Women with advanced non-small cell lung cancer (NSCLC) may benefit more from the combination of chemotherapy plus PD-1/PD-L1 inhibitors compared with men, according to the results of 2 meta-analyses.1

Previous research has indicated that men may derive more benefit from anti-CTLA-4 or anti-PD-1 treatment than women do. In these current meta-analyses, researchers looked at whether women could experience a greater benefit than men from treatment with chemotherapy and anti-PD-1/PD-L1 therapy.

In the first study, the researchers looked at 8 randomized clinical trials that tested PD-1/PD-L1 blockade plus chemotherapy compared with chemotherapy alone.

Continue Reading

Related Articles

Results indicated that women derived more benefit from this therapeutic combination, and had an overall survival hazard ratio of 0.48 (95% CI, 0.35-0.67) compared with 0.76 (95% CI, 0.66-0.87) for men. A pooled ratio of the overall survival hazard ratios in men compared with women was 1.56, which the researchers wrote indicated “a statistically significant greater effect for women.”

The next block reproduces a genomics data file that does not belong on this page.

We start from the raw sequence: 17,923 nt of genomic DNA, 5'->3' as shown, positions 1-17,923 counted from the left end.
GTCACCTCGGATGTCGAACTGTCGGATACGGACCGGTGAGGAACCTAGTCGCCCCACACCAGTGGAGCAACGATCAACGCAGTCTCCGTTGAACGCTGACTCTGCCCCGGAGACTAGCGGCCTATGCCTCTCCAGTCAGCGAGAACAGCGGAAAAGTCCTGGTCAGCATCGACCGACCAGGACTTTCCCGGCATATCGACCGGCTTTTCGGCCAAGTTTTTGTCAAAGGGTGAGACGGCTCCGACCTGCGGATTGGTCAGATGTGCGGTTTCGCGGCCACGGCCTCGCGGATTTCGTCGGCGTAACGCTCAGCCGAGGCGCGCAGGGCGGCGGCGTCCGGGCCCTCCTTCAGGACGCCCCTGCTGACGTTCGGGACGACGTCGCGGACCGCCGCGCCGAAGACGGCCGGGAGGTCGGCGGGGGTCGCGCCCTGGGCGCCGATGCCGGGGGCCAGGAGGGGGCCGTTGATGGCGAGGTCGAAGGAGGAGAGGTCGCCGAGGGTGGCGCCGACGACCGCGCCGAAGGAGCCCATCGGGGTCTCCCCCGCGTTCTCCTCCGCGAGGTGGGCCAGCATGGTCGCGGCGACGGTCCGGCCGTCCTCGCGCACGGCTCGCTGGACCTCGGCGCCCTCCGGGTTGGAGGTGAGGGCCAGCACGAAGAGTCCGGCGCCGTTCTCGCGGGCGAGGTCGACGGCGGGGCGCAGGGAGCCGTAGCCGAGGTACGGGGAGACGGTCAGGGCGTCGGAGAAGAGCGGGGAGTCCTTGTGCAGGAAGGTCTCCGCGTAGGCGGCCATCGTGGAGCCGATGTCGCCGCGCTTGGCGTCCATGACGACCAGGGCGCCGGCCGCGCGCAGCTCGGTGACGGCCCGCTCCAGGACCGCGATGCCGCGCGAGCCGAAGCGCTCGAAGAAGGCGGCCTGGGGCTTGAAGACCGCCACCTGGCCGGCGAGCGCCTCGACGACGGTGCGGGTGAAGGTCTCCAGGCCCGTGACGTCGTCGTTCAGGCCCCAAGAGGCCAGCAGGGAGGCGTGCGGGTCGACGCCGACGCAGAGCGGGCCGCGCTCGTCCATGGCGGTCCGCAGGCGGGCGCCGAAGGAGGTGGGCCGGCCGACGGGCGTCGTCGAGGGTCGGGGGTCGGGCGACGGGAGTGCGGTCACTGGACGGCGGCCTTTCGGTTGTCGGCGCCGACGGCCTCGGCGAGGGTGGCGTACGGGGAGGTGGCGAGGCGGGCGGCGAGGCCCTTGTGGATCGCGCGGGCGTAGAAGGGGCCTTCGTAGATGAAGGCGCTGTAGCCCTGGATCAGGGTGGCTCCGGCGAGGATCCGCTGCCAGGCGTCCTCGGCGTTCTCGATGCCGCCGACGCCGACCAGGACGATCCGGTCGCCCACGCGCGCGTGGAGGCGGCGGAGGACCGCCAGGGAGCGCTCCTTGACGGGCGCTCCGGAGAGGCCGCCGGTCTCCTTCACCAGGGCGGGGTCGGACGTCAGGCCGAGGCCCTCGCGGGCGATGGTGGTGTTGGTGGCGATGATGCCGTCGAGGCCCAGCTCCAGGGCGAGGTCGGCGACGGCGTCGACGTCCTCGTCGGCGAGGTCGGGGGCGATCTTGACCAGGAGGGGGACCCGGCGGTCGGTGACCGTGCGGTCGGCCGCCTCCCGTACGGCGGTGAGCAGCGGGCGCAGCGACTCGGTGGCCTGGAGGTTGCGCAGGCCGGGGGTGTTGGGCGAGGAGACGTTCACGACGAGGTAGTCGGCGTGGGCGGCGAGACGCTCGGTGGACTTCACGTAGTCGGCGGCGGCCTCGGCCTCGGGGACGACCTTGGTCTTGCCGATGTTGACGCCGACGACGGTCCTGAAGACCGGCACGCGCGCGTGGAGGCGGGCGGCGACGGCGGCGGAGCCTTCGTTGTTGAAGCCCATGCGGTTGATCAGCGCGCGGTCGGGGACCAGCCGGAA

In the second meta-analysis, the investigators looked at 6 randomized clinical trials of first-line systemic treatment in advanced NSCLC testing anti-PD-1/PD-L1 monotherapy or in combination with chemotherapy. Three trials tested monotherapy and three studies tested combination therapy.

The pooled overall survival hazard ratios for combination treatment was 0.44 (95% CI, 0.25-0.76) for women compared with 0.76 for men (95% CI, 0.64-0.91). In comparison, looking at monotherapy (either chemotherapy or anti–PD-1 therapy), the hazard ratio was 0.97 (95% CI, 0.79-1.19) for women and 0.78 (95% CI, 0.60-1.01) for men. Again, the pooled ratio of overall survival hazard ratios for combined therapy indicated a greater effect for women (1.70; 95% CI, 1.16-2.49).

According to the researchers, these results are hypothesis-generating only and must be further validated.

“However, data reported here and in our previous work, support the need for different therapeutic strategies to be tested in male and female populations to further improve the use of immunotherapy,” they wrote.


  1. Conforti F, Pala L, Bagnardi V, et al. Sex-based heterogeneity in response to lung cancer immunotherapy: a systematic review and meta-analysis [published online May 20, 2019].  J Natl Cancer Inst. doi: 10.1093/jnci/djz094